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Government agrees €1bn investment and 200 new steps to eradicate domestic violence
SPAIN'S government has agreed 200 measures and an investment of €1 billion towards the battle against domestic violence, and a taskforce will meet on Monday (July 24) to tie up loose ends.
Next, on Friday, the Commission for Equality will approve or reject the text and add amendments if necessary.
Statistically, violent crime in Spain is among the lowest in the world, but the majority of it happens behind closed doors – in fact, so far this year, 31 women have been murdered by their current or former husbands or boyfriends, double the figure for the whole of 2016.
And that does not include men or women killed by partners or spouses of the same sex, men murdered by their wives or girlfriends, or violent deaths of parents, siblings or offspring.
This said, figures show that the overwhelming majority of domestic violence victims – or at least, those who report their ordeal or whose trauma is discovered when it has cost them their lives – continue to be women, and their perpetrators continue to be men.
Opposition parties within the government consider the financial investment, of €200 million per year for the next five years, to be 'acceptable' and a 'substantial improvement' on the initial proposal of €6 million over the same period, or €1.2m per annum.
Some of the measures due for discussion include restructuring social services and the assistance given to victims who are brave enough to come forward.
This means the criteria for all-round help will be relaxed – until now, many victims were denied attention unless they were in possession of a restraining order against their aggressor, which can take months to obtain and the wait can be fatal.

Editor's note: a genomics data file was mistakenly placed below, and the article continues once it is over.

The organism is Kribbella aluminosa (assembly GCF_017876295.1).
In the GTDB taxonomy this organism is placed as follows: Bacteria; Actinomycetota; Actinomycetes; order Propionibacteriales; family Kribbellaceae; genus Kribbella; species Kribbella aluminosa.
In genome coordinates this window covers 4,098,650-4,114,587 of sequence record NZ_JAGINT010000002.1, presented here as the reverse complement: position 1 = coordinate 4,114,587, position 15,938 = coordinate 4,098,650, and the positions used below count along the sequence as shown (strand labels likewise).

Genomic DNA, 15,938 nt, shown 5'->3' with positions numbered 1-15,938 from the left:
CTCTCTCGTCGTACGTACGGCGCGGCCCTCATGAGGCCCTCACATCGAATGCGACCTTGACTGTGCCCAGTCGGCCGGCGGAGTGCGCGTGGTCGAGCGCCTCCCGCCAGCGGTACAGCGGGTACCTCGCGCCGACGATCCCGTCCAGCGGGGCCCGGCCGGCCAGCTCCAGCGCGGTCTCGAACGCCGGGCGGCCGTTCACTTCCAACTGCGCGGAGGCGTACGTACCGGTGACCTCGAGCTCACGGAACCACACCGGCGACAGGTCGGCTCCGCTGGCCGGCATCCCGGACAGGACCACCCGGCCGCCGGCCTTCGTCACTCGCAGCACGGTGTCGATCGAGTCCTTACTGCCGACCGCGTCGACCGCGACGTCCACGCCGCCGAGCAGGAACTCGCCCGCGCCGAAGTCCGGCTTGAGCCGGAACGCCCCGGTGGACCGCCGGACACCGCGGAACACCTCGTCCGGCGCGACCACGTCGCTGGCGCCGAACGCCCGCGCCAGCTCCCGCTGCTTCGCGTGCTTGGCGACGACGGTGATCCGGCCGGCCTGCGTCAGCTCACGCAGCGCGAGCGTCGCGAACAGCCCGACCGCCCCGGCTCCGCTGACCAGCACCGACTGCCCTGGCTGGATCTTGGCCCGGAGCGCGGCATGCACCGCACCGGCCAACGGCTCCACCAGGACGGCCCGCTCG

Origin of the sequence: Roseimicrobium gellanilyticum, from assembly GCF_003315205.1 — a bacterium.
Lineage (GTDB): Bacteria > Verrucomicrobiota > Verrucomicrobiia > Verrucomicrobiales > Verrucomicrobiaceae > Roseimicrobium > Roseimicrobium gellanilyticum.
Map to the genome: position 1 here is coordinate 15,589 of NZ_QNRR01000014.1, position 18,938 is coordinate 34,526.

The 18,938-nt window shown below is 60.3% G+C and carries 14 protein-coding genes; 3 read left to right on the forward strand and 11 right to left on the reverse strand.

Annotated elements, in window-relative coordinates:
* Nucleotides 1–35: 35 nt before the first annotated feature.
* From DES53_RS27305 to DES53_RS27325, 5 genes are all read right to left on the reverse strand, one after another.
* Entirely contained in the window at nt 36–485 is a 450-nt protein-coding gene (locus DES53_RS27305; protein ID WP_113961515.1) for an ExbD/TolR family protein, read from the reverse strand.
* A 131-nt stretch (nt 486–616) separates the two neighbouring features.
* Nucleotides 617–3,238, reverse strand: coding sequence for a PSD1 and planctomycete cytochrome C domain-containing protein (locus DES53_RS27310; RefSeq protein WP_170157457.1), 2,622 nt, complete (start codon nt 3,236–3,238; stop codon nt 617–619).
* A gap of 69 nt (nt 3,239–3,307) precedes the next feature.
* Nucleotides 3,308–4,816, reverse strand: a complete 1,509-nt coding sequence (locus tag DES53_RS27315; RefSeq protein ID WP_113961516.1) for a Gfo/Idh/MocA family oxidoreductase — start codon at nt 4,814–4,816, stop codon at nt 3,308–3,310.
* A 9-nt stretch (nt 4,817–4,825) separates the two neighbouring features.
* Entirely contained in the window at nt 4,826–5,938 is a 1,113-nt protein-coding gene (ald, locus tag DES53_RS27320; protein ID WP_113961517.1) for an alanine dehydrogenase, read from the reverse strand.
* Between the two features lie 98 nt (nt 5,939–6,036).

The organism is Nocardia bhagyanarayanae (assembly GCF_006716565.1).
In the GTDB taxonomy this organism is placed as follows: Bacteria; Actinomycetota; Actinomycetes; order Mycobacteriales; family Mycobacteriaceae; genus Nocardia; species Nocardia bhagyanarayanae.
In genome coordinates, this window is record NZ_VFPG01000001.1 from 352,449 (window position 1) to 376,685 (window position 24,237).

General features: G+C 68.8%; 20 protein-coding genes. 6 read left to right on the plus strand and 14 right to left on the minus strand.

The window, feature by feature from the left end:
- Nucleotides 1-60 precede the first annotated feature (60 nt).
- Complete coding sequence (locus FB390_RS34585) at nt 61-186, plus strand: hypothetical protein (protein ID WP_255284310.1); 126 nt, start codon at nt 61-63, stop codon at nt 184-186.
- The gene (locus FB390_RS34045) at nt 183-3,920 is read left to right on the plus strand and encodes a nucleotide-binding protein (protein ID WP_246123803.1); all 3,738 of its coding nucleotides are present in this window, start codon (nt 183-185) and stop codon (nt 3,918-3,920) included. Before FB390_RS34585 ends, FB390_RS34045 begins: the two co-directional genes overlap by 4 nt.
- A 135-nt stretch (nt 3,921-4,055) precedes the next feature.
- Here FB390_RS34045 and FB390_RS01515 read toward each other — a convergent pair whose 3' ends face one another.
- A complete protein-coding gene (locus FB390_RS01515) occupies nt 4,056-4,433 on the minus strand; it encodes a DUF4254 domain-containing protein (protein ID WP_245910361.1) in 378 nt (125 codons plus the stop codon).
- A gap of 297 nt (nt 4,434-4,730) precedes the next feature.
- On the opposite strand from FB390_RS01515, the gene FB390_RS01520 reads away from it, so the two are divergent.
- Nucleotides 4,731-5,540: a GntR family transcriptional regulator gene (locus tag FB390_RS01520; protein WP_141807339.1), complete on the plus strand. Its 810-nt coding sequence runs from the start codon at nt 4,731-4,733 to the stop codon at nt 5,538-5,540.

And a few of the more recent fatal victims had applied for such an injunction and had it denied by a judge.
Jurisdiction for handling domestic violence cases will be placed with local authorities, since they are closer to the problem and will be able to design the necessary specialist, urgent and multi-disciplinary approaches.
The overall aim is that those who report their ordeal can be taken immediately to a safe haven along with their children if they have any, and without having to worry about supporting themselves financially in the meantime.
Many victims who do not speak out continue to tolerate abuse because they either have no income of their own, or do not earn enough to feed themselves and their children without their aggressor's salary.
Steps due to be taken are also likely to cover custody and access, given that women's associations in Spain have alerted of violent men being allowed to see their children unsupervised or even live with them – situations that have, in a few cases, led to wife-beaters harming or killing the youngsters, often to 'get back at' the children's mothers for leaving the relationship.
Social services have also been working closely with schools to teach children from a very young age that it is not acceptable to use violence against partners, nor to subject them to excessive control and invasion of privacy – such as constantly checking their emails and text messages and demanding to know where they are at all times – and to stress to youngsters that if they do suffer any behaviour that makes them uncomfortable, they should tell someone straight away.
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